This is our first article in a series we would like to start publishing on a weekly basis. The series will be focusing on high-yield CEFs and will try to cover the latest developments in the space mainly in terms of general trends, mispricings and potential trade opportunities. We have already started a similar series dedicated to muni CEFs and you can see our latest report about munis here.
We try to always look for ways to improve ourselves, so we would really appreciate your input regarding this series devoted to high-yield CEFs. We want to create a product that you find useful in your daily trading or investing decision-making process. So we are looking forward to fruitful discussion in the comments section.
The High-Yield Benchmarks
Most high-yield CEFs usually follow closely the iShares iBoxx $ Corporate Bond ETF (NYSEARCA: HYG), so this is the benchmark I tend to use when I construct my pair trades. HYG, like the majority of high-yield CEFs, is not very sensitive to interest rate changes as is visible from the relationship between the ETF and the iShares 20+ Treasury Bond ETF (NASDAQ: TLT).
Source: Author's software
HYG, on the other hand, has a very high correlation with the general level of the stock market as illustrated by the relationship between the ETF and the SPDR S&P 500 ETF Trust (NYSEARCA: SPY).
That's just another way to say that high-yield bonds usually behave more like equity securities than traditional fixed income securities. Bear this in mind when you are buying high-yielders and don't fool yourself. You are basically buying quasi-equity instruments.
So, with the equity market soaring to new highs after Trump's election as president, it is no surprise that high-yield CEFs have been trending up. Now everyone is talking about Dow hitting 20,000 but we are yet to see this happen. Also, markets are eager to learn whether any of Trump's proposed policies would come to fruition. If we see a boost in fiscal spending and some deregulation of Wall Street, then the rally in equities is likely to continue. If, on the other hand, the proposed policies remain only on paper, then markets might take turn south. No matter what happens with equity markets, however, it is likely to have a big impact on high-yield bonds and by extension on high-yield CEFs.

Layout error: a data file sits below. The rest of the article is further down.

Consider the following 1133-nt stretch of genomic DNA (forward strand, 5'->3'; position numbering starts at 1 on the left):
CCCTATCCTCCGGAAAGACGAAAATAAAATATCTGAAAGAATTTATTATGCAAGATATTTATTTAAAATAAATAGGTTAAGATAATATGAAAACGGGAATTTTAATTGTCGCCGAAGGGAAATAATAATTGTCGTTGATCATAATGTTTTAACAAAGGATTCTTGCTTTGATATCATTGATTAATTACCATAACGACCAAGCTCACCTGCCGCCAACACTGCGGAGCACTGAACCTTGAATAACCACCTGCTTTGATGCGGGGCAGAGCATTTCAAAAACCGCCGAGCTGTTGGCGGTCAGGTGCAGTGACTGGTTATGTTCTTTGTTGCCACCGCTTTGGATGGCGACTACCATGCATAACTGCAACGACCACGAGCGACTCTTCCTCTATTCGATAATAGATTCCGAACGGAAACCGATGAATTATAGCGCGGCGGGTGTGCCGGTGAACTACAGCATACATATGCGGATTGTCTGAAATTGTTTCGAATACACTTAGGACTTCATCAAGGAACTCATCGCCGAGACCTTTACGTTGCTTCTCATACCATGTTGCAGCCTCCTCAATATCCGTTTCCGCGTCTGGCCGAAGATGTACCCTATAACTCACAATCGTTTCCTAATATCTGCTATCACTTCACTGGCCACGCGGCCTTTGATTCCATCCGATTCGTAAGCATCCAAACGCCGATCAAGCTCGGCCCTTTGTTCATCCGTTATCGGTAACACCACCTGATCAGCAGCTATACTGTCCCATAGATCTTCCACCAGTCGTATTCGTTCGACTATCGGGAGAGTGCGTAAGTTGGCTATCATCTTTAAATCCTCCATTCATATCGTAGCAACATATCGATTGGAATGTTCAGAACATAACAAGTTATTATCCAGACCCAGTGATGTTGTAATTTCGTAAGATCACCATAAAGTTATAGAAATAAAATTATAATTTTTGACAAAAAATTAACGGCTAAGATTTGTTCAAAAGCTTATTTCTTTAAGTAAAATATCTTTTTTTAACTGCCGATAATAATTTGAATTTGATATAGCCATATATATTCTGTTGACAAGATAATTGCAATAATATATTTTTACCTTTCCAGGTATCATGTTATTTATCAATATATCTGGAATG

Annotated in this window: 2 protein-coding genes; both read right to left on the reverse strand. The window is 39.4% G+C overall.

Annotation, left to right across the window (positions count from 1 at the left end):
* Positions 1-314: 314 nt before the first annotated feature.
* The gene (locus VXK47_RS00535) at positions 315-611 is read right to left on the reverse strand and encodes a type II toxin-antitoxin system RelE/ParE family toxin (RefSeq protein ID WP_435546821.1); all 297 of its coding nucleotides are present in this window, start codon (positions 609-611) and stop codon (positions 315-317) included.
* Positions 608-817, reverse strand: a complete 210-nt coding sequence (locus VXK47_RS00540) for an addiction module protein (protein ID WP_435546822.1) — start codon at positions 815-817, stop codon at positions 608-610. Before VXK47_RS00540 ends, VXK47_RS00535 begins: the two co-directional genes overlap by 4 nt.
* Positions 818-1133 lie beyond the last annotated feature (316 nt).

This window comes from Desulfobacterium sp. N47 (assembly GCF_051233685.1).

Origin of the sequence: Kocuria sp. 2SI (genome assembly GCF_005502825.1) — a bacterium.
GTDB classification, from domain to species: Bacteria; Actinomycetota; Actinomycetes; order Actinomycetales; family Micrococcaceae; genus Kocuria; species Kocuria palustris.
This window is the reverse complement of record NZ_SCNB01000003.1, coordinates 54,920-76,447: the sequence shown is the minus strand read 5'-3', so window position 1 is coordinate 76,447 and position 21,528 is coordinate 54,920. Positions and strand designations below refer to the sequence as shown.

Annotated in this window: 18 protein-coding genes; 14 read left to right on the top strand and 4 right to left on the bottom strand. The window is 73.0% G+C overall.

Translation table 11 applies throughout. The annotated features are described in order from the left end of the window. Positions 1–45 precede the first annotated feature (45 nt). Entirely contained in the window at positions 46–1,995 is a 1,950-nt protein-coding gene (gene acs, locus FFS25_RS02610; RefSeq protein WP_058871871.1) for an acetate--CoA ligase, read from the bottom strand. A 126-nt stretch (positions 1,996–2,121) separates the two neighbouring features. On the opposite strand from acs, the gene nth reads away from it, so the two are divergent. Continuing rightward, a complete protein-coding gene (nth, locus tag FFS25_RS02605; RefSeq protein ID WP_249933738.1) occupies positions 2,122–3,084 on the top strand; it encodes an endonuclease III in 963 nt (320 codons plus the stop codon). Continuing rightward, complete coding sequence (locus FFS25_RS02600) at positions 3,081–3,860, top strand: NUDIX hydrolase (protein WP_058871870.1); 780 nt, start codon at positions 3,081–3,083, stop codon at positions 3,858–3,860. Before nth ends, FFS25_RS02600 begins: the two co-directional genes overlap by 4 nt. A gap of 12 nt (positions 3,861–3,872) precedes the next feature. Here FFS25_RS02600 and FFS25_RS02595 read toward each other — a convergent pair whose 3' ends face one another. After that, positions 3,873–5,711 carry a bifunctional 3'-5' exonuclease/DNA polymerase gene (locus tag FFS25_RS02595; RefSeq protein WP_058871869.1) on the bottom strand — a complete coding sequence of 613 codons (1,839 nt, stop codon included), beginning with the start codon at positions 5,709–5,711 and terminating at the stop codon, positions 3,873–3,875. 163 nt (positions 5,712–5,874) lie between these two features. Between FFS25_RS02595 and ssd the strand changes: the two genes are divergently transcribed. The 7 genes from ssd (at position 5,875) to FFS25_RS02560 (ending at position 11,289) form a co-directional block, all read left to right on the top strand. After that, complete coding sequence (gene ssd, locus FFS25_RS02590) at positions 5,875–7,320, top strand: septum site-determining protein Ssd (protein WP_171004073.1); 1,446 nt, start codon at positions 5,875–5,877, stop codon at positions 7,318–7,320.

When buying high-yielders, also be mindful of the general health of the credit market (I like to track the CDS market as a proxy to what is happening to the credit markets in general). Any increase in defaults or even fear of rising defaults could dampen the demand for high-yield CEFs.
The average high-yield CEF looks like this: 7.72% discount, correlation to its NAV of 91%, correlation of its NAV to HYG of 93%, z-score of 0.41.
Top 5 undervalued/overvalued based on 200-days z-score
Source: Author's database
The table above lists the top 5 high-yield funds with the largest z-score and the top 5 funds with the smallest z-score. The market prices of these funds have strayed too far away from their respective NAVs and pair trade opportunities exist here that could be constructed so that one bets on spread tightening between the fund and its NAV. I recently wrote about one such opportunity concerning Pioneer High Income Trust (NYSE: PHT). You can read more about the trade here. If you are skeptical about the approach we are using to construct our pair trades, you can review two of our older articles. Both trades we suggested in those articles resulted in significant positive returns for our readers. You can check out the articles here and here.
Top 5 premium/discount funds
Source: Author's database
Only one of the high-yield CEFs is currently trading at a premium. Of the funds trading at a discount the ones in the list above are trading at a quite hefty discount to their NAV. Most of the other funds I track also trade at a significant discount. I guess markets are not going crazy about fund managers' skills in portfolio construction. Or at least they do not believe that the skills warrant the hefty management fees they have to pay as investors.
A pair trade opportunity?
In the picture below I have constructed a hypothetical pair trade that would involve shorting the 5 most overvalued funds (Portfolio 2) with respect to their z-scores and buying the 5 most undervalued ones (Portfolio 1). Let's see what that trade looks like.
Source: Author's software